Blog Post #1 TWG Assessment Jan 2020

Blog Post #1 TWG Assessment Jan 2020

Bill Brozo & Sari Sulkunen International Literacy Assessments

Whenever there is a release of the findings from a new PISA (Program for International Student Assessment) cycle, it triggers a barrage of responses from pundits, policymakers, researchers, and the public.  The recent release of the results of the 2018 PISA cycle has been no different.  Commendatory words for those at the top of the league tables or have demonstrated impressive score point increases; voices of doom and gloom for countries that have shown poor or declining performance; and resignation among the significant number of lowest-achieving countries whose bottom of the table international rankings seem pre-ordained with each assessment cycle.

In Washington, DC, for instance, in January 2020 at a national literacy summit of chief state school officers  the USA’s stagnant scores on PISA 2018 were blamed on, among other targets, ineffective reading curriculum and pedagogy or, expressed more bluntly by one of the summit participants, “30 years of bad practice.”  These critiques are standard code language for approaches to teaching reading that are not considered “scientifically based”.  In America scientific means systematic, phonetic approaches.  Curiously, a brand new study from Great Britain (Bowers, 2020; https://doi.org/10.1007/s10648-019-09515-y) offers scientific evidence to the contrary.  After conducting a comprehensive review of 12 meta-analyses assessing the efficacy of systematic phonics as well as an analysis of the outcomes of teaching systematic phonics in all state schools in England since 2007, the author concludes there is no justification for emphasizing systematic phonics in primary school reading curricula.  

Failure to teach reading effectively at the primary level is seen by US politicians as directly related to the flat trend line in US performance on PISA since the initial cycle in 2000.  In other words, many view the reading struggles of adolescents as a legacy of poor reading instruction in earlier grades.  This trend in overall PISA performance among American youth, however, tends to disguise a country of haves and have-nots when it comes to responsive literacy.  As with previous cycles, the 2018 results place the US overall average in reading literacy at 495 or squarely in the average range among the 27 or so OECD participating countries.  Unpacked, however, the US performance reveals a 3rd best placement for Asian-American 15-year-olds (549), surpassed only by a China province and Singapore; and a 7th place ranking on the league table for white teens (521), better than Japan, Korea, Canada, and Finland.  On the same assessment, sadly, Hispanic-American youth scored 18 points below (470) the OECD average (488), while African-Americans were on average nearly 100 score points lower (436) than their white counterparts.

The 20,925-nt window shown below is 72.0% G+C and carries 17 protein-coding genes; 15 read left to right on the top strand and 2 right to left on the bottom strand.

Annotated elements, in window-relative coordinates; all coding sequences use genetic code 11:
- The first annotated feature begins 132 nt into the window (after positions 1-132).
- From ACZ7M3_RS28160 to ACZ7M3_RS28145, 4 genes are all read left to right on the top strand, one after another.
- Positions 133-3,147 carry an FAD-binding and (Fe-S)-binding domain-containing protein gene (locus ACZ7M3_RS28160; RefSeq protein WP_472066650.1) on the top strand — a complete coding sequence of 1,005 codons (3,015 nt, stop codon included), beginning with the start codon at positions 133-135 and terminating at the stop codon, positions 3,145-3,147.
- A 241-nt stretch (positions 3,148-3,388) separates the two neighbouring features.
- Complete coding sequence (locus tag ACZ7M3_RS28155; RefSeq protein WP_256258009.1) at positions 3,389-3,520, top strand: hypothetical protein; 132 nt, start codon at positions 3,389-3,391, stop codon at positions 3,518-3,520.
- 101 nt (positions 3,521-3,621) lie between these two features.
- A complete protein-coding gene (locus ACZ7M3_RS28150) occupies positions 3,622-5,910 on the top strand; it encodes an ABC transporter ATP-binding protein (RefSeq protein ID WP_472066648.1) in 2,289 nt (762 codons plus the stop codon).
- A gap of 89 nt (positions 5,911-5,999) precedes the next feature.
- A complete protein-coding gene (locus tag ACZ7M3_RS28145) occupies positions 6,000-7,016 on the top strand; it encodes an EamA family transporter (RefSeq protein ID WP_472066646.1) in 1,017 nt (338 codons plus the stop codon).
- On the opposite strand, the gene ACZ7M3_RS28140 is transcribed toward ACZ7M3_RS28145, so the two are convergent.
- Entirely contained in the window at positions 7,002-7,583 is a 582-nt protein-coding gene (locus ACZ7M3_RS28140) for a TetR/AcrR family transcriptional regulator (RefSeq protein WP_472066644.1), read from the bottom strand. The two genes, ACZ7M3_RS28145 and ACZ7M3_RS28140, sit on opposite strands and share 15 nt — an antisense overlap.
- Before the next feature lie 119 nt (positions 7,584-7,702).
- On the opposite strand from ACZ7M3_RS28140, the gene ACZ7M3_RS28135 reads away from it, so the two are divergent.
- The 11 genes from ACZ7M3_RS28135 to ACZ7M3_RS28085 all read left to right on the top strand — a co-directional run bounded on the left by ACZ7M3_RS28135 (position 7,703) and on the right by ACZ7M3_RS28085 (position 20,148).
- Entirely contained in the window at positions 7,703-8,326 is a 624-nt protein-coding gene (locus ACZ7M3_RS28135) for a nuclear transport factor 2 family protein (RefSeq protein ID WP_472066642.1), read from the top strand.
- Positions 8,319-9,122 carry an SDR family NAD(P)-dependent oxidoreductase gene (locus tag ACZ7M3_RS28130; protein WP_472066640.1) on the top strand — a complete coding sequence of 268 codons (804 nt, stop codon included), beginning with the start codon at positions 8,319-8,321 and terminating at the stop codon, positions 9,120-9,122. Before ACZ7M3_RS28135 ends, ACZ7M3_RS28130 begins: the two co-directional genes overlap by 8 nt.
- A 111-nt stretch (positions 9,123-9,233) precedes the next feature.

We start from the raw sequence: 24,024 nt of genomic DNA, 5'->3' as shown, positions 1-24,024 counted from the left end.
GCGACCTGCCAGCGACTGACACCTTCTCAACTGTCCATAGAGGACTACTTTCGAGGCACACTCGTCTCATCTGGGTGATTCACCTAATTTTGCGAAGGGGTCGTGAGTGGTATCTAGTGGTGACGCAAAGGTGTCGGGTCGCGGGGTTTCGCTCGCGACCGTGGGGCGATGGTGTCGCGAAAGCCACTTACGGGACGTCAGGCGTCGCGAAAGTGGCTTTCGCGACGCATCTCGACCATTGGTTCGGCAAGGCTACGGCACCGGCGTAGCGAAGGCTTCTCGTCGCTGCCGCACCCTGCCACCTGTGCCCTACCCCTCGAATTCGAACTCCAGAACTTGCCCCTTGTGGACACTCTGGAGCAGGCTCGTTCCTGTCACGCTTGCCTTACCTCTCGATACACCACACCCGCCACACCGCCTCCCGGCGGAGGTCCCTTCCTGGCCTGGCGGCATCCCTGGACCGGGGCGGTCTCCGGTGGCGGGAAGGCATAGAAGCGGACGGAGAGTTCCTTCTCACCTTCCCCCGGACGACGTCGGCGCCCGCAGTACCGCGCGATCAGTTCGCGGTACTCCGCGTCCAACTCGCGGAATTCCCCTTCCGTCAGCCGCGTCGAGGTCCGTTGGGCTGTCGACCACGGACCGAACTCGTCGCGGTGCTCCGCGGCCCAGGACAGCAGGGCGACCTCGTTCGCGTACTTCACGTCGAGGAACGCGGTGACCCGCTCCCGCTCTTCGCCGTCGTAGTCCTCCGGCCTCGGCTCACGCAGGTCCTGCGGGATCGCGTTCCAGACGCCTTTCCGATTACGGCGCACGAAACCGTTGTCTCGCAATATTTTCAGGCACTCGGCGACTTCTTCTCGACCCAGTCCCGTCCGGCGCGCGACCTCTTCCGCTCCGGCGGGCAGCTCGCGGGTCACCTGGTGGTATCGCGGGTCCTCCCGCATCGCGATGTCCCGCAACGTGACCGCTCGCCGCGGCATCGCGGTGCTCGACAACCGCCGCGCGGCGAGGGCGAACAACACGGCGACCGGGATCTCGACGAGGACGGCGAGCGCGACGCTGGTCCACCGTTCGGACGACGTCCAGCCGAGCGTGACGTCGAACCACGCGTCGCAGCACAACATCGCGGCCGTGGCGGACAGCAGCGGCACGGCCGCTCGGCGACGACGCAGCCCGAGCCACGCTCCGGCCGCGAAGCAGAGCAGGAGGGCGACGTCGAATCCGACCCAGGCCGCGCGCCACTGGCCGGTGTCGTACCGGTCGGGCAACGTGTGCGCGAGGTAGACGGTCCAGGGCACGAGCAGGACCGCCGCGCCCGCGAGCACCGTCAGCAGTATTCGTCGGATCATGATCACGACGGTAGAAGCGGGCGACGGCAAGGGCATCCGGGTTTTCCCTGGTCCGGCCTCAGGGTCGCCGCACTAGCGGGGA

Thus, we see once again that the educational system appears to be working fine for certain American youth, while continuing to leave many others behind. 

In Europe, too, there is a widespread concern about the literacy levels of adolescents and the inequities shown by the latest PISA results. The EU benchmark of Education and Training for 2020 (ET2020) – less than 15 % of students below PISA proficiency level 2 – has not been reached, on the contrary it seems to be slipping further away. On average across the EU nearly 22% of students are underachieving compared with 20% in PISA 2015. Only Estonia, Ireland, Finland and Poland meet the benchmark in the PISA 2018 results, and in some countries, the share of low-performers is more than 40%. Moreover, social inequities in literacy persist, as the socio-economic background strongly affects students’ performance in most EU countries. In these countries, the share of low-performers is greater in the lowest quarter of the PISA’s economic, social and cultural background index than in the top quarter.

These concerns are timely also in the European countries that pride themselves on high levels of literacy and education as well as equity. In Europe, these characteristics are associated with the Nordic countries, but among them Finland, Norway and Sweden show a declining trend in the average literacy score in PISA from the two previous cycles that focused on reading literacy − 2000 and 2009. In Finland, the share of low-performers has increased from 2009 by 5 percentage points to now nearly 14%. There are also signs about growing inequity in Finnish students’ literacy performance. The literacy gap between the lowest and highest quarters by economic, social, and cultural status among Finnish students is nearly 80 score points, which equates to nearly 2 school years’ progress. Moreover, the average performance among the students in the lowest socio-economic quarter is 21 score points lower than in 2009. In the top quarter there is practically no change. This has meant that in Finland the discussion about the equity in literacy is no longer only about the huge literacy gap between boys and girls but also about growing social inequity in society and education. These are concerns many other countries share, too.

The good news is that countries with a relatively low performance level and even countries with a good literacy level can improve their literacy performance. For example, a recent EU report highlights the ways Estonia, Poland, and Ireland have succeeded in this. In Poland students do not begin educational tracking until they reach the age of 16.  In Estonia, every school provides a special needs coordinator as well as individualized support to students.  In both Estonia and Ireland early childhood education and care have been expanded.  And Ireland has reinvigorated its commitment to teacher recruitment and professional development. Where there is will, there are ways.

 

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